Zusak, 309-661-6391; Feb 23, 1-3p, Dr. Kathryn Bohn will present program, "What every woman
should know about varicose veins," 309-310-9205. These free programs and classes will be held in
the McLean County Extension Auditorium at 1615 Commerce Parkway, Bloomington. The public is
welcome at all meetings.
Guests are cordially welcome to attend all Towanda and county HCE programs and workshops.
Call Jeanie Wager, 728-2852 for more information.
Indian Creek residents meet in Florida
From left to right: Ben and Mary
Daily, Ron and Ruth Parsons,
Jim and Faith Russell, Kay
Liebenow, and former
neighbors Dennis Maze and
Sue Arnold. They were all
vacationing on Sanibel island
Indian Creek Newsletter - February, 2015
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Towanda Library
4th & 5th Grade Book Club: A middle school prankster lands in the “gifted” class – thanks to a
major mix-up. Ungifted by Gordon Korman is a funny story proving that the underdog can come out
on top! Join the Bulldog Book Club to discuss this book on Wednesday, February 11 – right after
school. Parent reminder: You can read to your child a-chapter-a-night --- so they can join the club,
if reading the entire book alone is too daunting. Reading together is a very calming bonding
CSI: Crime Scene Investigator, Nicole Fundell, shares tricks-of-the-trade with school-aged children
@ 3:30 on Wednesday, February 25th. Adults can enjoy a CSI program at 5:00 that same
Wednesday Morning Story Hours:
February 4: Hearts, the letter H, and Love Bug Headbands.
February 11: Valentine’s Day and the letter V.
February 18: Bedtime, Stars, and the letter S.
February 25: Star shapes and Letter review with picture BINGO.
Affordable Care Act: Questions about your new health insurance options? Wondering how
the Affordable Care Act affects you? Beat the mid-February deadline. In-Person Counselors from
the McLean County Health Department will be available to answer questions and assist with
enrollments on February 6th, 2015 from 3pm to 5pm.
Missing Valentines: Linda Garbe will present the details of the “Missing Valentine” project at 5:00
pm on Tuesday, February 17. You are invited to attend and also to become a part of the project.
Your writing may appear in a book, anthology, or another work of art.
Crochet, Knitting, and Felting Group: Every Tuesday evening from 5:00 to 7:00 join this group for
craft ideas and socializing.
American Legion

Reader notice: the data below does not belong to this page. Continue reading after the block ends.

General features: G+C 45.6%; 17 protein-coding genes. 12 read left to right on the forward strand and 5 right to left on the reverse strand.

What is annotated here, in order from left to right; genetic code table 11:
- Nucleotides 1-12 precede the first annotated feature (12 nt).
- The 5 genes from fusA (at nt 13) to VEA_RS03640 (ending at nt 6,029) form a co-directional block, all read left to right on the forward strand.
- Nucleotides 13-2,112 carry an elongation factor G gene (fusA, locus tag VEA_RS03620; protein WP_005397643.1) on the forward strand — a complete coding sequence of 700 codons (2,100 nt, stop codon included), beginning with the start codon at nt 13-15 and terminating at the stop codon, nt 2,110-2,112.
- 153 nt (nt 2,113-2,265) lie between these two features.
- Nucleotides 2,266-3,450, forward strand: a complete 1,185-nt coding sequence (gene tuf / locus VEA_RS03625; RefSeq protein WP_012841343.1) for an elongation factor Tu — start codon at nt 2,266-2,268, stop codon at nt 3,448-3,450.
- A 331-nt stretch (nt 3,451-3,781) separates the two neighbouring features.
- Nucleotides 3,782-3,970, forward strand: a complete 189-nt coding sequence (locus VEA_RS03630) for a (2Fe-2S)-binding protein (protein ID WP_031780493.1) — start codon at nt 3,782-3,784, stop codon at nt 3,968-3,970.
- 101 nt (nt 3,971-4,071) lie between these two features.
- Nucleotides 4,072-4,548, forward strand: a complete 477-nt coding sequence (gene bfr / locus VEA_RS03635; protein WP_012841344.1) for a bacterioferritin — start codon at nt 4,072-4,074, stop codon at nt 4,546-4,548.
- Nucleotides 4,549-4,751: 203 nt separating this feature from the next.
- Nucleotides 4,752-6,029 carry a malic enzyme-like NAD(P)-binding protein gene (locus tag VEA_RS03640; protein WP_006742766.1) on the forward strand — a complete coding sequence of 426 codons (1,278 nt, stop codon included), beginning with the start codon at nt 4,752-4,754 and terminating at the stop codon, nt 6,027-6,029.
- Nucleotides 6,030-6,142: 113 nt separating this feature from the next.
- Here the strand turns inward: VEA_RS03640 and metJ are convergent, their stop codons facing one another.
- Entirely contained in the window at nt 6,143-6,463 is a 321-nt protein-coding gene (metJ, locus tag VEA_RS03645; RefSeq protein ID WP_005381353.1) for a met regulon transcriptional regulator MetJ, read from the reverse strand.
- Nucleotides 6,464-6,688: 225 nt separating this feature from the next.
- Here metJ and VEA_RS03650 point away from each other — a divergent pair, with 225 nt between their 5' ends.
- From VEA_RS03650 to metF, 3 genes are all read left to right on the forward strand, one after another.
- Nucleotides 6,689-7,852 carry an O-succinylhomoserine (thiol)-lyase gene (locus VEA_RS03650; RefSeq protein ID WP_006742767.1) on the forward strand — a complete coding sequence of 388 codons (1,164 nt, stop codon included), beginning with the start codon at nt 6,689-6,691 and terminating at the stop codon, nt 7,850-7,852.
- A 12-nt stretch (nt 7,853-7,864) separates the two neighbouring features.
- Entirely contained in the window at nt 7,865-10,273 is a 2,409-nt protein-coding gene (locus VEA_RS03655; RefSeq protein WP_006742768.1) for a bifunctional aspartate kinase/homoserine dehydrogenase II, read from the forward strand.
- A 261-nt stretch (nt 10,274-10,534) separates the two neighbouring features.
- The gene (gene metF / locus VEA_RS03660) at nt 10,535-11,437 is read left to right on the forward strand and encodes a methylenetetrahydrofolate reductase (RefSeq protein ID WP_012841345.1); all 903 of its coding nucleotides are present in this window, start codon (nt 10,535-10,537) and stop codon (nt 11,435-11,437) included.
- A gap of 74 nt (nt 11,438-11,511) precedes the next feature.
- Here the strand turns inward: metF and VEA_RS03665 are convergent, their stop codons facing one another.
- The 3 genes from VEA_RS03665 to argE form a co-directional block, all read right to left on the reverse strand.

The Towanda American Legion will have a breakfast on Sunday February 8th from 7:30 – 11:00.
Breakfast includes eggs, egg casserole, sausage, bacon, hash browns, pancakes, French toast,
fresh fruit, biscuits and gravy, juice, milk and coffee for $9.
There will be a Fish Fry at the Legion on Friday February 20th from 5:00 to
7:00. Dinner will include fish, baked beans, coleslaw, roll, drink and dessert for
$9. Note the dinner is a week later due to the Boy Scouts 59th Annual
Pancake and Sausage Breakfast on Saturday February 14th at the Grade
School from 8-2. To place an advance meat order call 728-2384.
The Legion, Sons of the Legion and the Legion Auxiliary will have their regular
meeting on Thursday February 19th at 7:00 at the Post. The Legion is available for rent for
reunions, parties and meetings. For more information contact Mike Potts at 728-2384 or Tom
Wagner at 287-7861.
Indian Creek Newsletter - February, 2015
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Towanda Boy Scouts
The Towanda Boy Scouts 59th Annual Pancake and Sausage Breakfast will be Saturday February
14th from 8-2. To place an advance meat order call 728-2384 or contact any Cub Scout or Boy
Indian Creek Newsletter - February, 2015
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February brings new Spring Pampered Chef products and catalogs.
Contact Annette Hancock to schedule your Spring Party!
Call Home - 728-2990
Text or call cell - 309-242-1802
Email - [email protected]
Website - http://new.pamperedchef.com/pws/annettehancock
For Hire:
Lauren and Myles Smith, will provide child care and pet care - call 728-2930
Grace Rients and Emma Rients will babysit for you! Both would be willing to babysit while you run
errands, mow the lawn or have a date night. Both are certified by the Red Cross and have CPR
training too! Grace and Emma Rients are also experienced pet caretakers. Please call them at
728-2178. In addition to dogs, we have experience with hermit crabs, hamsters and rabbits too!
Bloomington Extension hosts Illinois First Detectors Training
Invasive Pest Workshop
Illinois First Detector Invasive Pest Workshop University of Illinois Extension offers an invaluable
program called the "Illinois First Detector Invasive Pest Workshop" in an effort to educate the
community on invasive threats to our Illinois landscape. Invasive threats like the Emerald Ash Borer
have drastically reduced the number of Ash trees. Another common threat is garlic mustard whose
invasive qualities cause it to dominate the forest floor by choking out desired native plants. The ...
Read full post at http://web.extension.illinois.edu/lmw/eb255/entry_9430
Indian Creek Newsletter - February, 2015